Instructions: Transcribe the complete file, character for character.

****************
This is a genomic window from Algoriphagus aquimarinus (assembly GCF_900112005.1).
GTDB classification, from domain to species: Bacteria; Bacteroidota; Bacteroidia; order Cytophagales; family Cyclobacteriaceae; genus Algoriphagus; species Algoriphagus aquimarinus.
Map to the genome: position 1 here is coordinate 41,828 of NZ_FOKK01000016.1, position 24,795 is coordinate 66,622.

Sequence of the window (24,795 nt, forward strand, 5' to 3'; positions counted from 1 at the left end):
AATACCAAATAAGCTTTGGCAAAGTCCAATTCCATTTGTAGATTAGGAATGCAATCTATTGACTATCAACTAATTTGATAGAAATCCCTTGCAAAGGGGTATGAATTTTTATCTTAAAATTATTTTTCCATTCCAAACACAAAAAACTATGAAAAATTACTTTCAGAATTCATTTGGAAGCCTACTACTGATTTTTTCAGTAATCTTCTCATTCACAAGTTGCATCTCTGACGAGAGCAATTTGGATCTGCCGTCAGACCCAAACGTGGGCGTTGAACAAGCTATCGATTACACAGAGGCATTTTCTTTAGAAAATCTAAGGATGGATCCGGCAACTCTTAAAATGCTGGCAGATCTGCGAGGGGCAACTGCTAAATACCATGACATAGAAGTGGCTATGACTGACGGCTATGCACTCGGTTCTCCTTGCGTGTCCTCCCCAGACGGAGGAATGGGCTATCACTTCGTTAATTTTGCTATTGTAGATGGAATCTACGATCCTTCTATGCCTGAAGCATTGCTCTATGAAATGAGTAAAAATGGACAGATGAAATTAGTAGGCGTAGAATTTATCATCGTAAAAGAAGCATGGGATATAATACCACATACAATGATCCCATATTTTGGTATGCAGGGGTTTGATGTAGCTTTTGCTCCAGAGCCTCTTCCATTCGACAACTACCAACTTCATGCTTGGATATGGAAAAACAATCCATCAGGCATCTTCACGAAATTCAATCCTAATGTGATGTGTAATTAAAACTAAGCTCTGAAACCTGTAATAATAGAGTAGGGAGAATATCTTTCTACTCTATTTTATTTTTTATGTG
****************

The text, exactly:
This is a genomic window from Algoriphagus aquimarinus (assembly GCF_900112005.1).
GTDB classification, from domain to species: Bacteria; Bacteroidota; Bacteroidia; order Cytophagales; family Cyclobacteriaceae; genus Algoriphagus; species Algoriphagus aquimarinus.
Map to the genome: position 1 here is coordinate 41,828 of NZ_FOKK01000016.1, position 24,795 is coordinate 66,622.

Sequence of the window (24,795 nt, forward strand, 5' to 3'; positions counted from 1 at the left end):
AATACCAAATAAGCTTTGGCAAAGTCCAATTCCATTTGTAGATTAGGAATGCAATCTATTGACTATCAACTAATTTGATAGAAATCCCTTGCAAAGGGGTATGAATTTTTATCTTAAAATTATTTTTCCATTCCAAACACAAAAAACTATGAAAAATTACTTTCAGAATTCATTTGGAAGCCTACTACTGATTTTTTCAGTAATCTTCTCATTCACAAGTTGCATCTCTGACGAGAGCAATTTGGATCTGCCGTCAGACCCAAACGTGGGCGTTGAACAAGCTATCGATTACACAGAGGCATTTTCTTTAGAAAATCTAAGGATGGATCCGGCAACTCTTAAAATGCTGGCAGATCTGCGAGGGGCAACTGCTAAATACCATGACATAGAAGTGGCTATGACTGACGGCTATGCACTCGGTTCTCCTTGCGTGTCCTCCCCAGACGGAGGAATGGGCTATCACTTCGTTAATTTTGCTATTGTAGATGGAATCTACGATCCTTCTATGCCTGAAGCATTGCTCTATGAAATGAGTAAAAATGGACAGATGAAATTAGTAGGCGTAGAATTTATCATCGTAAAAGAAGCATGGGATATAATACCACATACAATGATCCCATATTTTGGTATGCAGGGGTTTGATGTAGCTTTTGCTCCAGAGCCTCTTCCATTCGACAACTACCAACTTCATGCTTGGATATGGAAAAACAATCCATCAGGCATCTTCACGAAATTCAATCCTAATGTGATGTGTAATTAAAACTAAGCTCTGAAACCTGTAATAATAGAGTAGGGAGAATATCTTTCTACTCTATTTTATTTTTTATGTG